Latos saw his night unravel for seven earned runs and nine hits over five-plus innings. He walked one and struck out five.
While the series began with more importance for the Cardinals, it's quickly become more pressing for the Reds, especially if they don't take the next two games.
St. Louis has even more incentive to try and narrow its deficit -- there are only five head-to-head games left this season between the two teams.
"We have an opportunity to get them [Saturday] back to where they started," Baker said. "It's a big game for us to win tomorrow. It's a big game for [Mike] Leake."
The Reds, who were 3-for-13 with runners in scoring position and stranded 11 men on base, had chances to take total control of the game early. Their first three batters reached in the two-run first inning that included Brandon Phillips' RBI single off of Cardinals starter Lance Lynn. It ended with a Ryan Ludwick double play and a Jay Bruce strikeout.
It was a 3-1 game when the Reds began the third inning with two hits off of Lynn, who was given the quick hook by Cardinals manager Mike Matheny. Long reliever Joe Kelly took over and would give up Lynn's fourth run on Todd Frazier's one-out RBI single. Scott Rolen scorched a comebacker and reached on a tough error charged to Kelly that loaded the bases. Ryan Hanigan and Latos both struck out to end the threat.
"We could've blown that game open early," Baker said.
Kelly, who struck out six over his three innings, allowed Rolen's RBI double that gave Cincinnati a 5-2 lead in the fifth inning. Later in the inning, the bases were again left loaded when Latos struck out on a high fastball that was likely ball four.
Then everything just went completely wrong for Latos, who could not retire a Cardinals batter in the sixth. He insisted his strikeout in the fifth did not carry over.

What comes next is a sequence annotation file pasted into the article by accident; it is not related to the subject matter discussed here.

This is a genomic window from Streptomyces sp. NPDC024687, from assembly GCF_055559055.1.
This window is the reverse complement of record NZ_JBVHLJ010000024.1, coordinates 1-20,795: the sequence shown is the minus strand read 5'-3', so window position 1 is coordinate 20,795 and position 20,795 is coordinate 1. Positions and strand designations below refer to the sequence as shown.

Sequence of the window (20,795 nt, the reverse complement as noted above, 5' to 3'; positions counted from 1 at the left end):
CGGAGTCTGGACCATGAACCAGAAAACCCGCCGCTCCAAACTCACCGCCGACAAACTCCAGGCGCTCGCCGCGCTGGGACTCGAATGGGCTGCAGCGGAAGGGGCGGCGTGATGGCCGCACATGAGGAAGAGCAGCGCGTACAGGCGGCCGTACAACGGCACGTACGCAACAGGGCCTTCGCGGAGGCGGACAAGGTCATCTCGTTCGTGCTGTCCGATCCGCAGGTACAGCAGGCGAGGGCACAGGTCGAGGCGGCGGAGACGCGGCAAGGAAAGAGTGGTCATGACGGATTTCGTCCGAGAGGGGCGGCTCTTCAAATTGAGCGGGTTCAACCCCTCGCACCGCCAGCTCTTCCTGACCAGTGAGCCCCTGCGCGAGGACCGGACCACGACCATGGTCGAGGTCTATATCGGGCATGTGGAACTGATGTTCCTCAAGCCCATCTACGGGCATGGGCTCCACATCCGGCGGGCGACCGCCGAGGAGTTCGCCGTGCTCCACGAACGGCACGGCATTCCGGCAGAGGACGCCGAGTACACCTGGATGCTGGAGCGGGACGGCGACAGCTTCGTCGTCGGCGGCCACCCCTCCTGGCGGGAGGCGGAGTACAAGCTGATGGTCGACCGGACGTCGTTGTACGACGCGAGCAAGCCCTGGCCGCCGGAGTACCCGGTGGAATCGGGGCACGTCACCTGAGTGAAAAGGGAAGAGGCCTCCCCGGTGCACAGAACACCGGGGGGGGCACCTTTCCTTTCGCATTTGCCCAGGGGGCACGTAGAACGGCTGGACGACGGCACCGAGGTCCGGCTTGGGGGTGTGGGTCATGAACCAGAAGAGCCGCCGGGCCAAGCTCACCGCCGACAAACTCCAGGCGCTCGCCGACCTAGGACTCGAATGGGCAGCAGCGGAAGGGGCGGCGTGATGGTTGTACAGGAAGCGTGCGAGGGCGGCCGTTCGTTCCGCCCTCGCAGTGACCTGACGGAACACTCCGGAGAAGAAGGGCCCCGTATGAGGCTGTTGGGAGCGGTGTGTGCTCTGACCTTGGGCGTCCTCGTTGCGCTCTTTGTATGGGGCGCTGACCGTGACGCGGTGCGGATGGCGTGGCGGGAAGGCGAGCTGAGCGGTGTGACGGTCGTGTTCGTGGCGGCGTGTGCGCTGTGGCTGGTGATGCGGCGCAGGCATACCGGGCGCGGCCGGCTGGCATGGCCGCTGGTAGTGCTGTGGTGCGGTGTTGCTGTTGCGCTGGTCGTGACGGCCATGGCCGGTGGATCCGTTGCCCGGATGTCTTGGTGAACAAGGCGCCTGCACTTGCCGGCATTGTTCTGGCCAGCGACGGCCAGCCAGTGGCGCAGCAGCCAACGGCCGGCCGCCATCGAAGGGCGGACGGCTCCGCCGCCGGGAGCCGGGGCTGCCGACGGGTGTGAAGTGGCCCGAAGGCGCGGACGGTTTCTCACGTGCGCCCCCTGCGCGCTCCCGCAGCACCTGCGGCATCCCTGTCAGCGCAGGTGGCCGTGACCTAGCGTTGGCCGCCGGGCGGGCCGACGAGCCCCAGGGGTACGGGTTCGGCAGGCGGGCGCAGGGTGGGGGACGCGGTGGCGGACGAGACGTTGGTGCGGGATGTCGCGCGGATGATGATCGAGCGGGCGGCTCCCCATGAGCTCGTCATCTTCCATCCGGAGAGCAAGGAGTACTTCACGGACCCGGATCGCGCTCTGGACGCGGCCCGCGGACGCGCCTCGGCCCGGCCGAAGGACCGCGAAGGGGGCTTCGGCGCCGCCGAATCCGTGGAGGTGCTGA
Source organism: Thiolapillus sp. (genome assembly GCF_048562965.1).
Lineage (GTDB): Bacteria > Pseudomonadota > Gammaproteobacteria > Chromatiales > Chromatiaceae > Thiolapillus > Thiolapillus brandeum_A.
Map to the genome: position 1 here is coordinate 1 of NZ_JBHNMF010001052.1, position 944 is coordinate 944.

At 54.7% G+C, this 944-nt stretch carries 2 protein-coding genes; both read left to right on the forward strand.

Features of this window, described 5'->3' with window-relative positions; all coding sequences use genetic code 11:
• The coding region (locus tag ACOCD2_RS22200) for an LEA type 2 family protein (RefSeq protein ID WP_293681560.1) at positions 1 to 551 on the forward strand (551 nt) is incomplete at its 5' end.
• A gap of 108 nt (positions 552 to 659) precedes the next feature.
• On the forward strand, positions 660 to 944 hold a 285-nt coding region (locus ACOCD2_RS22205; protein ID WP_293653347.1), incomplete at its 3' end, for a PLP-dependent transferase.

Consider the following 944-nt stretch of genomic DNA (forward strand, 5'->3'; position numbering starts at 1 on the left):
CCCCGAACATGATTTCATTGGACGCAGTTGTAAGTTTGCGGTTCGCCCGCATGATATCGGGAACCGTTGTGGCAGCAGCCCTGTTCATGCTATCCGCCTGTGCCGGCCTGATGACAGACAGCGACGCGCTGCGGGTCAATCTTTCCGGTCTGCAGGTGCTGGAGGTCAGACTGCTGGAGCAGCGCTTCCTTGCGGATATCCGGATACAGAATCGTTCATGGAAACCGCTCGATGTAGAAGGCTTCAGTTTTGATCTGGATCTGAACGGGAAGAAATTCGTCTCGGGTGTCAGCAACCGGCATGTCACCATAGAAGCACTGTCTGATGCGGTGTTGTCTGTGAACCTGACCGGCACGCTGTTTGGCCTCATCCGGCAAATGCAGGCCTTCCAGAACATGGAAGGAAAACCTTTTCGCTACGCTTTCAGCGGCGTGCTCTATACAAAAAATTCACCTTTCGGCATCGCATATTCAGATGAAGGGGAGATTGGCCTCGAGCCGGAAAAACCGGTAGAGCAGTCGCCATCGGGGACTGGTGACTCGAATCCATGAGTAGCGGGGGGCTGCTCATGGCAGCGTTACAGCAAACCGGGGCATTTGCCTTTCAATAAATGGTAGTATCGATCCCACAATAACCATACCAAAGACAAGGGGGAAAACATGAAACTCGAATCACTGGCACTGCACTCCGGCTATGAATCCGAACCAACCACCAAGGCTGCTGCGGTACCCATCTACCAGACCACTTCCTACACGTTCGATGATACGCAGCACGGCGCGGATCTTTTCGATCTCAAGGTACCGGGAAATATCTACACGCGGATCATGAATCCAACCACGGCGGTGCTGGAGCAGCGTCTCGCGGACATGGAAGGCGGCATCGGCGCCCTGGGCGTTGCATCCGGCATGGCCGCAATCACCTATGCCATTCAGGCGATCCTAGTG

"I don't get paid to hit, so I don't really care about that," Latos said. "It was frustrating with the bases loaded both times. I have to go out there the next inning and try to get quick outs."
The St. Louis sixth started with Carlos Beltran bouncing a ball deep in the dirt to first baseman Frazier. Latos was late covering the bag and Beltran had an infield hit.
"I got caught up on the mound. My spike got caught," Latos explained. "I didn't get over in time. You've got a guy with 28 home runs sliding head first into first base."
With Latos forced to pitch from the stretch, Matt Holliday followed Beltran with a single. On a 2-2 pitch, Allen Craig blasted a three-run homer to center field that tied the game. Yadier Molina made it back-to-back homers with his 1-1 drive to right field just out of Bruce's reach. Latos was pulled after walking David Freese, but Alfredo Simon gave up two inherited runs as the Reds suddenly trailed by three.
The six-run inning tied the Reds pitching staff's season high.
"I went from having good fastball command to not," said Latos, who came in unbeaten in six starts since July 18. "That last inning, I looked up and it was 6-5 already. I had command down in the zone early but I made a couple of mistakes and they capitalized on it."
The Cardinals' bullpen sucked the life out of the Reds' bats over the final four innings. At one point, St. Louis struck out five in a row and six out of seven batters. Cincinnati struck out 14 times in the game.
"It was a good day in the bullpen, but you can't overlook what the offense did," Matheny said. "A great at-bat from Allen Craig, and then Yadier, and then just kind of stacking it on. We've seen this offense do that."
Following a nearly 4 1/2-hour game that lasted 11 innings at Philadelphia on Thursday, the Reds didn't get home until the wee hours of the morning Friday.
"We'll be better rested," Baker said. "I could tell our concentration wasn't there tonight with the number of bad pitches that we swung at. We swung at pitches in the dirt. They just beat us. No alibi, no excuse, no nothing. We know they can hit. You certainly can't give them any extra opportunities."